Skip Navigation LinksHome > November 2013 - Volume 57 - Issue 5 > Percutaneous Liver Biopsy: Pathologic Diagnosis and Complic...
Journal of Pediatric Gastroenterology & Nutrition:
doi: 10.1097/MPG.0b013e3182a0e0d8
Original Articles: Hepatology and Nutrition

Percutaneous Liver Biopsy: Pathologic Diagnosis and Complications in Children

Short, Scott S.*; Papillon, Stephanie*; Hunter, Catherine J.*; Stanley, Philip; Kerkar, Nanda; Wang, Larry§; Azen, Colleen||; Wang, Kasper*

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Abstract

Objective: The aim of this study was to determine patient factors that predict diagnostic failure or increased risk of bleeding complications following percutaneous liver biopsy in children.

Methods: A retrospective review of all children undergoing percutaneous liver biopsy at a single institution between July 2008 and July 2011 was performed. Demographics, comorbid conditions, preprocedural diagnoses/indications, procedural details, laboratory data, pathologic diagnosis, and complications were recorded. Continuous data were analyzed by Wilcoxon test and categorical data by Fisher exact test to determine statistical significance.

Results: Two hundred thirteen children (104 girls) with a median age of 7 years (range 1 week–22 years) underwent 328 percutaneous liver biopsies. Nine (4.2%) experienced a decrease in hemoglobin >2 g/dL, 7 required transfusion (3.3%), and 1 patient died (0.5%). Younger age (1.8 vs 84 months, P = 0.05) and lower preprocedural hematocrit (29.3 vs 34.3, P = 0.05) predicted bleeding complications, whereas the number of biopsies, comorbid conditions, and coagulopathy did not. Sixty-three (19.2%) biopsies were insufficient for definitive histologic evaluation on initial biopsy in 57 patients. Twenty-one of 57 patients (37%) underwent repeat percutaneous biopsy and 3 of 57 (8%) underwent surgical biopsy. Biopsy provided definitive diagnosis in 86% of cases when repeat biopsy was performed. Shorter specimen length (1.4 vs 1.7 cm, P < 0.01) and biopsies performed for unexplained elevation of liver function tests (34.9% vs 16.7%, P < 0.01) were predictive of nondiagnosis.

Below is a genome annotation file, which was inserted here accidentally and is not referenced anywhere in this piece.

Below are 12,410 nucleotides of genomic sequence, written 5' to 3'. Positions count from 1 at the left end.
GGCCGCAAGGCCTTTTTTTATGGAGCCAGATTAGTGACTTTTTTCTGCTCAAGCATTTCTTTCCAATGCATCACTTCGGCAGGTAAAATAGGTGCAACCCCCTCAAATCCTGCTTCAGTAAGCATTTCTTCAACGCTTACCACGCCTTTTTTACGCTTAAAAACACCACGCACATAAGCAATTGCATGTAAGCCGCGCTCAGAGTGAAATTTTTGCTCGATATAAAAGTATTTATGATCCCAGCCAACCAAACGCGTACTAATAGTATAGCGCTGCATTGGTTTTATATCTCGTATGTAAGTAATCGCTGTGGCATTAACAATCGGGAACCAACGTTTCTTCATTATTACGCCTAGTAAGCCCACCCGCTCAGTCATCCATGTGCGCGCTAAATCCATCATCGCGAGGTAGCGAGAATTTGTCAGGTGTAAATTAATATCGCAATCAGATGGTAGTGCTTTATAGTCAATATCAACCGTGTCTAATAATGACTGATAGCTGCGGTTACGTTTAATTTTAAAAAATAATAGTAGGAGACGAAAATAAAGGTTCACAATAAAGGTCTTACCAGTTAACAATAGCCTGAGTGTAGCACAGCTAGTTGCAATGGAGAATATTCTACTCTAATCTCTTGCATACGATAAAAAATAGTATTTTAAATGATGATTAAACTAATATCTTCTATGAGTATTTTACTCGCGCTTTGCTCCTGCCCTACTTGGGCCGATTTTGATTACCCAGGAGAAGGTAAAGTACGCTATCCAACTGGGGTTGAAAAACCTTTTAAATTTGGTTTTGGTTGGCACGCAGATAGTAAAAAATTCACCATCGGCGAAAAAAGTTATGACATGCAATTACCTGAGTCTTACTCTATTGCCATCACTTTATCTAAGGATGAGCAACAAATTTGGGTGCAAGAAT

Conclusions: Percutaneous liver biopsy is safe with a low rate of bleeding-related complications. Ensuring adequate sample length and careful patient selection may further increase the diagnostic yield.

© 2013 by European Society for Pediatric Gastroenterology, Hepatology, and Nutrition and North American Society for Pediatric Gastroenterology,

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